I’ve long been interested in U.S. relations with China during the Second World War and the origins of the Cold War in Asia. This started when I lived in Taiwan as a teenager. After college, I served with the U.S. Army in Vietnam and concluded that Americans needed to learn much more about Asia. I was also drawn to the story of Birch as an idealist young man whose life personified the basic American impulses to save, rescue, and defend the Chinese people. Through various twists and turns, he then became a symbol of America’s fear and rejection of China.

The biggest challenge in writing the book was educating myself about the history of the U.S. conservative movement. I wanted to understand why the Birch Society, which is now viewed a predecessor to the Tea Party and even the conspiracy-minded Donald Trump, was popular with many middle-class Americans during the late 1950s and 1960s. I also wanted to know how it became so controversial.


Can Hong Kong #ACCELERATE?

By Alfie Bown

I CAME TO Hong Kong twelve months ago from a Europe in political turmoil. Fundamentalist attacks and the refugee crisis, symptoms of a failing global system, were hitting Central Europe the hardest, while the UK, my own place of birth and residence, was experiencing its own fallout from the same phenomenon: the rise of right-wing nationalism. One year on, I am still just beginning to learn about how nationalism and politics work in Hong Kong and China, so I can’t speak as an authority of any kind on the topic, but some things strike me about the situation in my new home that may be useful to bring into discussions of the place I left behind, which now dominates the news cycle due to the Brexit vote. It also seems only right that, since global crises require global solutions, we look for connections and possibilities wherever we can find them. What I suggest here is that the political identity proposed by some Hong Kong citizens might provide a hopeful alternative to trends we are seeing in the UK, other parts of Europe, and the US.

A period of crisis is also a period of great potential. When the old is folding and the new has not yet fully emerged, there is the chance to influence the new terms that will replace the old ones. Simultaneously, such times are periods of great potential danger: the wrong forces can easily take hold. The recent Brexit vote, where 52% of the British public opted out of the EU, is a perfect example. While non-nationalist voters who wanted out of the EU cited the exciting potential for change and increased freedom from European restrictions, those who wanted to remain in the EU were more attentive to the (plainly obvious) danger that the real winners from Brexit would be the hard right nationalists.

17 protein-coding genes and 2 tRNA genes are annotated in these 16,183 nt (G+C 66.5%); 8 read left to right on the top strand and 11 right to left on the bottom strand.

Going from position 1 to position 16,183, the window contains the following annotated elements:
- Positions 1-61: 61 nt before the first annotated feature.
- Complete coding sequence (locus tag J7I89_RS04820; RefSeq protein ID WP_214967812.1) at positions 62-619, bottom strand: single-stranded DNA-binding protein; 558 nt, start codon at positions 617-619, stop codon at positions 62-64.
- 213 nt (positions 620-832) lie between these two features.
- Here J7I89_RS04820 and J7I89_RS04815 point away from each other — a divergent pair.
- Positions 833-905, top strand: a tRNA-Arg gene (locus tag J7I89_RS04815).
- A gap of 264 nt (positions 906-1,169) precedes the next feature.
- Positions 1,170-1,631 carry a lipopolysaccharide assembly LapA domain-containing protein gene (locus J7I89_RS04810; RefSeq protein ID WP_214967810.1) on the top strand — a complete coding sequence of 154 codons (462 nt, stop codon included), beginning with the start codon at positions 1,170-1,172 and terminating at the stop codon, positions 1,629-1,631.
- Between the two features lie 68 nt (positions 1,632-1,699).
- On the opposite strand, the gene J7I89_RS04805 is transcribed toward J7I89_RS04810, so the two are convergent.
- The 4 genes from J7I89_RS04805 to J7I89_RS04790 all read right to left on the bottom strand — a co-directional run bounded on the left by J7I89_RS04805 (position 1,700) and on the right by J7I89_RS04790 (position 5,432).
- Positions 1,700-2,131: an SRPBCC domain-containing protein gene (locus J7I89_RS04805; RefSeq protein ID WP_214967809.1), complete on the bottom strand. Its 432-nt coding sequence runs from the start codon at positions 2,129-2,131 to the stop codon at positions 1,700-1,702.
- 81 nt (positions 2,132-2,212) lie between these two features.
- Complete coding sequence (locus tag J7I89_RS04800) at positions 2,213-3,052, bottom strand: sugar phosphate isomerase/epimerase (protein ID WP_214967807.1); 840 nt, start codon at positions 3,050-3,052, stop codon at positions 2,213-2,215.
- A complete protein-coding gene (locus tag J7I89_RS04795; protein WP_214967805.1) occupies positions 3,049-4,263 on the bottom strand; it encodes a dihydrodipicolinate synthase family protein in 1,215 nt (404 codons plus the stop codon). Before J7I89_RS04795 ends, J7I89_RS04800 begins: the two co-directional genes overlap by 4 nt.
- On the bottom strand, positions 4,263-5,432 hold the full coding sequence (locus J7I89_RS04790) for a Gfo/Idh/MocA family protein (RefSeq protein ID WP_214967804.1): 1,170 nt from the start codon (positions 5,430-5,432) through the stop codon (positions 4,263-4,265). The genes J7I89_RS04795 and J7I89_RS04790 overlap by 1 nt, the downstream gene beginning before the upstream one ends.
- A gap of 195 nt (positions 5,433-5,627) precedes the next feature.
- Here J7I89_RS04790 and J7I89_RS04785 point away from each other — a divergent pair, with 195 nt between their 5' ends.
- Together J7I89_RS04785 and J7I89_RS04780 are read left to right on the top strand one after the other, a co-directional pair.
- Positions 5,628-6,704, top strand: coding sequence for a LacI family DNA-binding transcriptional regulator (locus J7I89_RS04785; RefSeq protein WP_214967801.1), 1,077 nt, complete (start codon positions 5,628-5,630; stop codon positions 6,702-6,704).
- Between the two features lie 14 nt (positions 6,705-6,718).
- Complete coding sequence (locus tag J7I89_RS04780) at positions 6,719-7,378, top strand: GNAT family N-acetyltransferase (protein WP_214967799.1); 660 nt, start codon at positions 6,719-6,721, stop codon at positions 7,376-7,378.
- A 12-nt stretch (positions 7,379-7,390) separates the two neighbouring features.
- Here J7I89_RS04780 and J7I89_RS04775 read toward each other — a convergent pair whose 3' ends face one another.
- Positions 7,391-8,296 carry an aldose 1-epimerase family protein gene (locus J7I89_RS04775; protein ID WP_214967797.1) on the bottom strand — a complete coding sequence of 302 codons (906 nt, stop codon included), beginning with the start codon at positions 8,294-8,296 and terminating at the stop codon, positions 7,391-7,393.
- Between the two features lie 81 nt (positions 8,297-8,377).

What most troubles me and many Britons I know who similarly identify with the Left is that in this threshold time of crisis when the new is out but the old is not yet in, the Right is having the most success in offering “solutions” to current problems and outlining a plan for the future. The Right’s plans are backwards-looking, seeking the return to the nation-state, demanding increased national sovereignty and tighter borders. Donald Trump, Nigel Farage, and Boris Johnson are perhaps the most prominent figures to harness this imaginary nostalgia for national serenity and sell it, on opposite sides of the Atlantic, as a solution to the present predicament. Most European nations, though, have a counterpart right-wing representative whose popularity is similarly on the rise. Brexit itself seems to have already emboldened some of them, such as Marine Le Pen in France. Hong Kong is a totally different context, but it is also in a fascinating moment in which we wait to see whether nostalgia for the nationalist past will dominate its political future.

To my mind, the most inspiring call to arms for the Left made in response to this problem is #ACCELERATE MANIFESTO, a 2013 philosophical tract by Nick Srnicek and Alex Williams, which implores progressives to embrace a speeding up of various forces. This manifesto takes the notion of “acceleration,” which critical theorist Benjamin Noys had quite rightly used as a negative descriptor of recent trends, and gives it a boldly positive new spin. The premise of the document, whose relevance for Hong Kong I’ll get to below, is that we should seek an internationalist anti-nostalgic and future-looking politics that embraces speed rather than trying to slow everything down in a protection of what we already have. In short, Srnicek and Williams are for everything that Trump and Farage oppose. They write:

In contrast to […] ever-accelerating catastrophes, today’s politics is beset by an inability to generate the new ideas and modes of organisation necessary to transform our societies to confront and resolve the coming annihilations. While crisis gathers force and speed, politics withers and retreats. In this paralysis of the political imaginary, the future has been cancelled.